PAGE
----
A story reported by the BBC has four tourists — a Brit, two Canadians, and a Dutchman — on trial in Malaysia for causing an earthquake (http://www.bbc.com/news/world-asia-33075036). The four exposed and photographed themselves at one of the most holy sites in Malaysia, Mount Kinabalu. The story took me back to my graduate school days at Chicago, when I came across the following passage in Max Weber’s The Religion of China:
With regard to innovations, the manner of mining was always thought especially apt to incense the spirits. Finally, railroad and factory installations with smoke were thought to have magically infested whole areas (anthracite coal in China was used in pre-Christian times). The magic stereotyping of technology and economics, anchored in this belief and in the geomancers’ interests in fees, completely precluded the advent of indigenous modern enterprises in communication and industry. To overcome this stupendous barrier occidental high capitalism had to sit in the saddle aided by the mandarins who invested tremendous fortunes in railroad capital. The wu and the shih, as well as the chronomancers and geomancers, were relegated more and more to tbe category of “swindlers.” But this could never have come about through China’s own resources (1959:199).
What struck me twenty-five years ago and still strikes me now about this passage is how Weber skirts the real issue. Perhaps we are inclined to do likewise. On its face, the Malaysian courts are behaving irrationally. Naked tourists, even naked British tourists, do not cause earthquakes. Silly Malaysians. End of story.
Back to China. As we know, high capitalism did eventually sit in China’s saddle with the result that China is now among the most polluted places on the face of the planet. Chinese authorities are now confronting this legacy. Still, it is important that we appreciate how what Weber felt was silly a century ago seems much less silly today. Communities that live off the delecate balance struck between human consumption and sustainable agriculture are inclined to count sacred the resources that high capitalism reduces to mere commodities. Of course, the earth cannot be plundered unless we deprive it of its sacredness. “For heavens’ sake, its just earth.” Right? Yet, as Weber correctly noted, depriving the earth of its sacredness is no easy matter. In this effort, just as the stoic and cynical mandarins were inclined to sell their birth-right, so today social elites must become complicit. And, as we well know, nothing destroys traditional spirituality quite as efficiently and effectively as capitalism. Just ask Weber.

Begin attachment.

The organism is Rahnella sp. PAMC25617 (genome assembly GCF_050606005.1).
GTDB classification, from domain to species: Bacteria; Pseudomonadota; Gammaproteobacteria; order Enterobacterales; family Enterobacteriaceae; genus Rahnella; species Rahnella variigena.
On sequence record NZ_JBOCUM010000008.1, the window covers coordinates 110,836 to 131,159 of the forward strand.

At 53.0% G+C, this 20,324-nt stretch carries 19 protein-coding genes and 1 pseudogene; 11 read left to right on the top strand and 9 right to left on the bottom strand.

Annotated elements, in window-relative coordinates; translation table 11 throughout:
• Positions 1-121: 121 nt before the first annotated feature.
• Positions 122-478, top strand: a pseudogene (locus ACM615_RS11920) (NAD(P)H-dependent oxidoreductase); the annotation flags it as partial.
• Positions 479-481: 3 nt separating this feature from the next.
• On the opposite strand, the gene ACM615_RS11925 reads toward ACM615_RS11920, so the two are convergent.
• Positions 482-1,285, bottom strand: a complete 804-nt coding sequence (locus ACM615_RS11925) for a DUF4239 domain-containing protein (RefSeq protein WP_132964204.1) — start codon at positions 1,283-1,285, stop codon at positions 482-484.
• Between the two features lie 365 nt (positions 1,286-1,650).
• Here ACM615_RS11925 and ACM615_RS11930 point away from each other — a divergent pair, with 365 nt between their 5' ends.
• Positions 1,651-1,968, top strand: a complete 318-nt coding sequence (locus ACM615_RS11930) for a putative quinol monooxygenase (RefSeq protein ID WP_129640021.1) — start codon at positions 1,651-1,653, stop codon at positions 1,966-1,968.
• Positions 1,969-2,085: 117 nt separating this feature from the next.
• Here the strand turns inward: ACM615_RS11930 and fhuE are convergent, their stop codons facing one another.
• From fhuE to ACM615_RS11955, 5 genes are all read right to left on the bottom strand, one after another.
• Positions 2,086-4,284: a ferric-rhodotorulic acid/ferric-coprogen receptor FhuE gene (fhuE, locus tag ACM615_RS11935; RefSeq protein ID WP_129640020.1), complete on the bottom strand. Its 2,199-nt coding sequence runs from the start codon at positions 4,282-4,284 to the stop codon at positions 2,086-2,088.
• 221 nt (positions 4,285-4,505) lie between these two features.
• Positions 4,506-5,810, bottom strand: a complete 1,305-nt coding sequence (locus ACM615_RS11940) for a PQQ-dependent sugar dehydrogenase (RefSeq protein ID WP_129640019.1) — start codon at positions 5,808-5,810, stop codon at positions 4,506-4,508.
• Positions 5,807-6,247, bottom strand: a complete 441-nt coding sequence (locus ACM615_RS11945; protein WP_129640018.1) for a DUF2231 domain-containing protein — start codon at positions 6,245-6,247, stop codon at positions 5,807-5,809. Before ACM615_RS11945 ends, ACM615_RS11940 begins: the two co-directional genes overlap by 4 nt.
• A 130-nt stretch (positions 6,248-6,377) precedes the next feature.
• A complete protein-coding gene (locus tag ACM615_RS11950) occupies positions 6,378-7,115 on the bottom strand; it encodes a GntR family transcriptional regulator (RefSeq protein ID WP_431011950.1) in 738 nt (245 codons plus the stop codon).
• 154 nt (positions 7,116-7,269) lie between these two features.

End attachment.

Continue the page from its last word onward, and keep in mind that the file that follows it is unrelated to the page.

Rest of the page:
So, what about the four nudists on trial? The jury is still out. And, yet, the facts are already clear. The Malaysians long ago made their peace with capitalism. Their economic welfare is now intimately connected to global trade and global tourism. There is no turning back the clock. Eventually Mount Kinabalu will be sold. It is already punctuated by hotels, resorts, andmonasteries serving the needs (and emptying the wallets) of both western and native sacred tourists. How pleased the gods must be. No doubt the locals — kept poor and ignorant by conservative Malaysian ruling elites — genuinely believe that nudism caused the ensuing earthquake; much as conservative Christian snake-handlers and swindlers in the United States believe that 9/11 was caused by sexual misconduct. But, herein they miss the real earthquake, which may always have been the real point.
If I can make sure that the poor and ignorant folk focus on nude Europeans taking pictures at sacred sites, perhaps I can divert attention away from the real violence taking place in Malaysia where high capitalism has long been in the saddle. A century ago Max Weber missed the point. And we are again missing it today.